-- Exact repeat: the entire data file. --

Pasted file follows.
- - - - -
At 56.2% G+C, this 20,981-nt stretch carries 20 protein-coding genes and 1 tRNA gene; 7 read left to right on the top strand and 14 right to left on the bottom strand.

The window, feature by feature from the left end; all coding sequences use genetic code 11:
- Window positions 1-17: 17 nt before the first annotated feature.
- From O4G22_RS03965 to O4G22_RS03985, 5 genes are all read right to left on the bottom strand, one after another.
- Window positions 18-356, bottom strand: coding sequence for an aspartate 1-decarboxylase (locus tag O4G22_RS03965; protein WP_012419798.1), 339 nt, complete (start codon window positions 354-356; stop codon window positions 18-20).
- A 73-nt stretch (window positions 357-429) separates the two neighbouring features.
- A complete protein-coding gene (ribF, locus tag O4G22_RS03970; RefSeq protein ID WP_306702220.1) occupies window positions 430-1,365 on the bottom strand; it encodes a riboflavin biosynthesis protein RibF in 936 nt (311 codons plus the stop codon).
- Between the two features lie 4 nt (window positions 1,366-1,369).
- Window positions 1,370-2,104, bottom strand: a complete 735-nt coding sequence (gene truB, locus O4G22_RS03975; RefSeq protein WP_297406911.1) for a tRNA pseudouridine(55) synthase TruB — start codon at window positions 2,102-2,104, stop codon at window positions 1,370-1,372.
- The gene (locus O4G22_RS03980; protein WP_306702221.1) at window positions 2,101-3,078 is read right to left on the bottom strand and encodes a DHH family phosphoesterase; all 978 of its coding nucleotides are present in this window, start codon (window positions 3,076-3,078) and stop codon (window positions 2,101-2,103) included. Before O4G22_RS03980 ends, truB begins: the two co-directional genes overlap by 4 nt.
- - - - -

At 56.2% G+C, this 20,981-nt stretch carries 20 protein-coding genes and 1 tRNA gene; 7 read left to right on the top strand and 14 right to left on the bottom strand.

The window, feature by feature from the left end; all coding sequences use genetic code 11:
- Window positions 1-17: 17 nt before the first annotated feature.
- From O4G22_RS03965 to O4G22_RS03985, 5 genes are all read right to left on the bottom strand, one after another.
- Window positions 18-356, bottom strand: coding sequence for an aspartate 1-decarboxylase (locus tag O4G22_RS03965; protein WP_012419798.1), 339 nt, complete (start codon window positions 354-356; stop codon window positions 18-20).
- A 73-nt stretch (window positions 357-429) separates the two neighbouring features.
- A complete protein-coding gene (ribF, locus tag O4G22_RS03970; RefSeq protein ID WP_306702220.1) occupies window positions 430-1,365 on the bottom strand; it encodes a riboflavin biosynthesis protein RibF in 936 nt (311 codons plus the stop codon).
- Between the two features lie 4 nt (window positions 1,366-1,369).
- Window positions 1,370-2,104, bottom strand: a complete 735-nt coding sequence (gene truB, locus O4G22_RS03975; RefSeq protein WP_297406911.1) for a tRNA pseudouridine(55) synthase TruB — start codon at window positions 2,102-2,104, stop codon at window positions 1,370-1,372.
- The gene (locus O4G22_RS03980; protein WP_306702221.1) at window positions 2,101-3,078 is read right to left on the bottom strand and encodes a DHH family phosphoesterase; all 978 of its coding nucleotides are present in this window, start codon (window positions 3,076-3,078) and stop codon (window positions 2,101-2,103) included. Before O4G22_RS03980 ends, truB begins: the two co-directional genes overlap by 4 nt.